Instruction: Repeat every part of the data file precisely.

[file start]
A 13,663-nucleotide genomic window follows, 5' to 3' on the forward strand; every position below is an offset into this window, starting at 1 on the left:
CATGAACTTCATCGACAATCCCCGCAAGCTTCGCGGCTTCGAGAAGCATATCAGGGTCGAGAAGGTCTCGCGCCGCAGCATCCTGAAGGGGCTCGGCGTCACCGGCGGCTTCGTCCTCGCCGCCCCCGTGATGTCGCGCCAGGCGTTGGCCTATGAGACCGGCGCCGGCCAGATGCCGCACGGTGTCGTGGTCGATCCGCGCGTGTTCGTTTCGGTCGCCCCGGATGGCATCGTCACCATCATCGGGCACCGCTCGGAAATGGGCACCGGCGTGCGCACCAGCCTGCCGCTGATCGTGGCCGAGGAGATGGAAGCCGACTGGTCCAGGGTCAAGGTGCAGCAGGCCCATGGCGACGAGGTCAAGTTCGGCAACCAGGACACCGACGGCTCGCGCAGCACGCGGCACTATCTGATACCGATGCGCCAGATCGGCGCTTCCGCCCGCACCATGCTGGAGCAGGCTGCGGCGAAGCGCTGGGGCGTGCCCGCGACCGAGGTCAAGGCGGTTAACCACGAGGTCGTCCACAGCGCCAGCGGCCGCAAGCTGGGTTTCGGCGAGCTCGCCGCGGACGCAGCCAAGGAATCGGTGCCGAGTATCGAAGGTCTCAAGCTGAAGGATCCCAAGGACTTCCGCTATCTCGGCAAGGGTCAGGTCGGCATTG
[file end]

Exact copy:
A 13,663-nucleotide genomic window follows, 5' to 3' on the forward strand; every position below is an offset into this window, starting at 1 on the left:
CATGAACTTCATCGACAATCCCCGCAAGCTTCGCGGCTTCGAGAAGCATATCAGGGTCGAGAAGGTCTCGCGCCGCAGCATCCTGAAGGGGCTCGGCGTCACCGGCGGCTTCGTCCTCGCCGCCCCCGTGATGTCGCGCCAGGCGTTGGCCTATGAGACCGGCGCCGGCCAGATGCCGCACGGTGTCGTGGTCGATCCGCGCGTGTTCGTTTCGGTCGCCCCGGATGGCATCGTCACCATCATCGGGCACCGCTCGGAAATGGGCACCGGCGTGCGCACCAGCCTGCCGCTGATCGTGGCCGAGGAGATGGAAGCCGACTGGTCCAGGGTCAAGGTGCAGCAGGCCCATGGCGACGAGGTCAAGTTCGGCAACCAGGACACCGACGGCTCGCGCAGCACGCGGCACTATCTGATACCGATGCGCCAGATCGGCGCTTCCGCCCGCACCATGCTGGAGCAGGCTGCGGCGAAGCGCTGGGGCGTGCCCGCGACCGAGGTCAAGGCGGTTAACCACGAGGTCGTCCACAGCGCCAGCGGCCGCAAGCTGGGTTTCGGCGAGCTCGCCGCGGACGCAGCCAAGGAATCGGTGCCGAGTATCGAAGGTCTCAAGCTGAAGGATCCCAAGGACTTCCGCTATCTCGGCAAGGGTCAGGTCGGCATTG